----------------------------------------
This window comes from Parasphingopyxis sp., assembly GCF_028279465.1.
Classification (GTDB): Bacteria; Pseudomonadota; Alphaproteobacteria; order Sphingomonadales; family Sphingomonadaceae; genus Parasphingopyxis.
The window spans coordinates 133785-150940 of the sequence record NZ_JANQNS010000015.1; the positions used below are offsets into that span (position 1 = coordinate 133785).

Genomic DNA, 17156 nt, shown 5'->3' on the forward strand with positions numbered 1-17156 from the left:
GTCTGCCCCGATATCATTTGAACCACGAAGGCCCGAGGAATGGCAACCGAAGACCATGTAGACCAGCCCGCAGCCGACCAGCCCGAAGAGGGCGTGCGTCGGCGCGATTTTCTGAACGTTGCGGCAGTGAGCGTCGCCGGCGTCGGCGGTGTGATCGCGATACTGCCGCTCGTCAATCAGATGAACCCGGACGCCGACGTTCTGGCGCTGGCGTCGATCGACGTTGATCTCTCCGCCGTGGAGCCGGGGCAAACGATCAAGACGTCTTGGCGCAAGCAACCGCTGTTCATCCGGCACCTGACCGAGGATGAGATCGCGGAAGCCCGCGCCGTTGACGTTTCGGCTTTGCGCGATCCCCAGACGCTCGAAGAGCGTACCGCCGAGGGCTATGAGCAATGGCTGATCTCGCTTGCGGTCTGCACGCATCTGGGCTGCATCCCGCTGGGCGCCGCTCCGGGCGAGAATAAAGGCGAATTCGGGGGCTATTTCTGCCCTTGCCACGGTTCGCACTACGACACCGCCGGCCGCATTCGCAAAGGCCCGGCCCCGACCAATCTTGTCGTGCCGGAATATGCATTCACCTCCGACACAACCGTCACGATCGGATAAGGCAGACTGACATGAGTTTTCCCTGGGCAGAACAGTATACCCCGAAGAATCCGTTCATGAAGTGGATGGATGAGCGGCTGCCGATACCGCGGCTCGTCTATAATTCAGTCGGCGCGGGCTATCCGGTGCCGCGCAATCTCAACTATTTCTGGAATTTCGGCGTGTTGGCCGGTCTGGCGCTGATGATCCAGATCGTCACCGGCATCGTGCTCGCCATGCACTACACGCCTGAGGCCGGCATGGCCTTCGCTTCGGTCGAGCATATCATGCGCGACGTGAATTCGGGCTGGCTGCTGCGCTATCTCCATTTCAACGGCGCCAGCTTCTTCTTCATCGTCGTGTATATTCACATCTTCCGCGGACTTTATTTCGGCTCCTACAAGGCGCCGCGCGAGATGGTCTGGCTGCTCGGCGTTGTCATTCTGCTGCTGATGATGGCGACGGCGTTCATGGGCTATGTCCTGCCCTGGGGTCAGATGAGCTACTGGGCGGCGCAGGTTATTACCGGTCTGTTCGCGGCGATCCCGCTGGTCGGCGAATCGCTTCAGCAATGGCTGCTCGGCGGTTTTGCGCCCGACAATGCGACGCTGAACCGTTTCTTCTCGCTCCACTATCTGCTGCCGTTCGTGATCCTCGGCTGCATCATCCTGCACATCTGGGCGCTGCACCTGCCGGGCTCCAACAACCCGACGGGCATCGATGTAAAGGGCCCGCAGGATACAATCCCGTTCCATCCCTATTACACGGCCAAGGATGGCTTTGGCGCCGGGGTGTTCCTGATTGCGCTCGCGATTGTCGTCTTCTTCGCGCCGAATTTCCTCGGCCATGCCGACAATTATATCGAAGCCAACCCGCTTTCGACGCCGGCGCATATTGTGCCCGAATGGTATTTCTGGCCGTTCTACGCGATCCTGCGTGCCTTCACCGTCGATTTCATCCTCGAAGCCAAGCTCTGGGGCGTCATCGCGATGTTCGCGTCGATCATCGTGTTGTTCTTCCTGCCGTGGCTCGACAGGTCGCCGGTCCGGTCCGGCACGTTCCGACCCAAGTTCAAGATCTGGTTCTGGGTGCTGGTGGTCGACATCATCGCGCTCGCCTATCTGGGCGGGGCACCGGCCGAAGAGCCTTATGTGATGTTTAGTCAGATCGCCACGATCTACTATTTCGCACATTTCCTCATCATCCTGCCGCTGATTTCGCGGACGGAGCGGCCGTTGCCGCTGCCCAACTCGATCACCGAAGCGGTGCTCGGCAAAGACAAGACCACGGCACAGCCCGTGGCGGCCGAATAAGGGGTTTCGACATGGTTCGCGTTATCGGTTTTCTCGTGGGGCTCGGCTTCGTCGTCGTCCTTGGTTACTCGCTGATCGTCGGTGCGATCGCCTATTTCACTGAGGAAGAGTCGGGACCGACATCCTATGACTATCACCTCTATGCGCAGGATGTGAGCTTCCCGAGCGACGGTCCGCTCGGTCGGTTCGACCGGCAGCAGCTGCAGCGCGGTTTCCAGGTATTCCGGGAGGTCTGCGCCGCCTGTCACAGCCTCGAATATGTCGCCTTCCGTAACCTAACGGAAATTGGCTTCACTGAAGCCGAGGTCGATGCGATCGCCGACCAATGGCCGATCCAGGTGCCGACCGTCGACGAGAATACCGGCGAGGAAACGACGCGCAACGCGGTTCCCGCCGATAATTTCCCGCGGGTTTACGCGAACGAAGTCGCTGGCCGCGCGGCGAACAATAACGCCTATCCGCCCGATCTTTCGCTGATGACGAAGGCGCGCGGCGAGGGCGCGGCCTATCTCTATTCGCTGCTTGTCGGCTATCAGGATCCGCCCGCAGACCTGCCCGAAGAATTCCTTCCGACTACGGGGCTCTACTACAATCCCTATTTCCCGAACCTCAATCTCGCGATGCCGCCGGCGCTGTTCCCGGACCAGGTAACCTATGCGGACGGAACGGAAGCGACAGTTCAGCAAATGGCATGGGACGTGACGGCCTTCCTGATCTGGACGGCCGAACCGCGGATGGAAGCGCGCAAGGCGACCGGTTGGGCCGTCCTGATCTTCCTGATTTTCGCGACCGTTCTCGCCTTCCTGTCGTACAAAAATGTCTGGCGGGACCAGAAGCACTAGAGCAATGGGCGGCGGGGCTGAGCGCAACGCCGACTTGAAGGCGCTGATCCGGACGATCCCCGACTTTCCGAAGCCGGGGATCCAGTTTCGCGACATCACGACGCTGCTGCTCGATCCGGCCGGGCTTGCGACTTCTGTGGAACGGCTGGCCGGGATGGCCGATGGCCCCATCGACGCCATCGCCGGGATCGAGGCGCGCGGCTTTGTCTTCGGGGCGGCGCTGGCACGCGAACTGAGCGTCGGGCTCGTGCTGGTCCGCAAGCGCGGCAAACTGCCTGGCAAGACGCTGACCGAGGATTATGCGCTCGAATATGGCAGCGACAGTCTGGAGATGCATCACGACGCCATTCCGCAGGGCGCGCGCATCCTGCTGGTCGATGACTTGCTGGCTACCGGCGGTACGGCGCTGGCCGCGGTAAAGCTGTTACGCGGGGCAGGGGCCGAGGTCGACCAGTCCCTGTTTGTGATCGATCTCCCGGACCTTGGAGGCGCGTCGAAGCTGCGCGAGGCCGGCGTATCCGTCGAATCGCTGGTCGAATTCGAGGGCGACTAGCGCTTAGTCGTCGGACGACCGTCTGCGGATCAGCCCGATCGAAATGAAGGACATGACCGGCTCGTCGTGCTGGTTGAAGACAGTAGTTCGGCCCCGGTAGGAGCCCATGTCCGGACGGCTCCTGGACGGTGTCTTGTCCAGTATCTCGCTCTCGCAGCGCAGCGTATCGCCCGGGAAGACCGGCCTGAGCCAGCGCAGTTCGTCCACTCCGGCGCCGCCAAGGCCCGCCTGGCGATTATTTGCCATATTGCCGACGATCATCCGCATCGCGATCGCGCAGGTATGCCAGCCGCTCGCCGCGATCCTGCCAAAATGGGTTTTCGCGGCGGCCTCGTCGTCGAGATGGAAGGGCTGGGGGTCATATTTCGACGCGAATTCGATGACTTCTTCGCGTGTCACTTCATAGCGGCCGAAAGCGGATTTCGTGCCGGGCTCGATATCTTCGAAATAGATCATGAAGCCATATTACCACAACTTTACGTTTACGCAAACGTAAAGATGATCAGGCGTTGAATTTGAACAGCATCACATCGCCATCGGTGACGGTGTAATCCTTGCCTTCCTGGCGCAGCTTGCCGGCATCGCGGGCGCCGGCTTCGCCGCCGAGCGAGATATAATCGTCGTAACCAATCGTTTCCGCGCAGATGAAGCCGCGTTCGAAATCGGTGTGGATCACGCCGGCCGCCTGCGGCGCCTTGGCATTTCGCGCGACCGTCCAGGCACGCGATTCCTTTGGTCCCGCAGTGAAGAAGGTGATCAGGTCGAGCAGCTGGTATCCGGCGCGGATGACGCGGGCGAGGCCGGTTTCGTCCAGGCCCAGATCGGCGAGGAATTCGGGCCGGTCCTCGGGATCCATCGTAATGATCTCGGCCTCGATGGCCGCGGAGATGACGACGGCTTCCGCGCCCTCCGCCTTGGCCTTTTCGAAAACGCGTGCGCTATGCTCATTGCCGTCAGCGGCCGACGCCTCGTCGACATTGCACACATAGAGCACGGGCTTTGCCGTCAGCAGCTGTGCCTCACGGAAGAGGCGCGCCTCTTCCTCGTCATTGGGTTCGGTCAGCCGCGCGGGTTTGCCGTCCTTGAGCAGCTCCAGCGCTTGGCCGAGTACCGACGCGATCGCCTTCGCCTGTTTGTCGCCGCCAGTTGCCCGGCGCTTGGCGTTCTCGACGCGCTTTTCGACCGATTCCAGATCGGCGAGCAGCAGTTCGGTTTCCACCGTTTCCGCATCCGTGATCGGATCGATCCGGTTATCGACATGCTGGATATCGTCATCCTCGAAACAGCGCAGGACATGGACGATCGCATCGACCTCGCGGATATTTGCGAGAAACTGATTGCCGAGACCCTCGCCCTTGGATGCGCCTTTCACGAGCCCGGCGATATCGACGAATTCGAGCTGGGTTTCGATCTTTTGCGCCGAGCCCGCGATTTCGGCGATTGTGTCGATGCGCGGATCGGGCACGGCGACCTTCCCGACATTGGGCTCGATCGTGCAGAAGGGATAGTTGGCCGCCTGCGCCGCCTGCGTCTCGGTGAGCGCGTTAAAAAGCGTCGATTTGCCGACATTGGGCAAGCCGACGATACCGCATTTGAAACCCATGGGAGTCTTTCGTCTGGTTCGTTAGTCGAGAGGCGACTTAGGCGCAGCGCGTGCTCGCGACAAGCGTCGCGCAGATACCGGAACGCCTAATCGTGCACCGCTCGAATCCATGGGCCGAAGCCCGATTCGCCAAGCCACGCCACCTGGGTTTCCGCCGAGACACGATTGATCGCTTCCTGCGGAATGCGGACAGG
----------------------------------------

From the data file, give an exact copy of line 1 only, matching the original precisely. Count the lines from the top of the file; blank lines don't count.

This window comes from Parasphingopyxis sp., assembly GCF_028279465.1.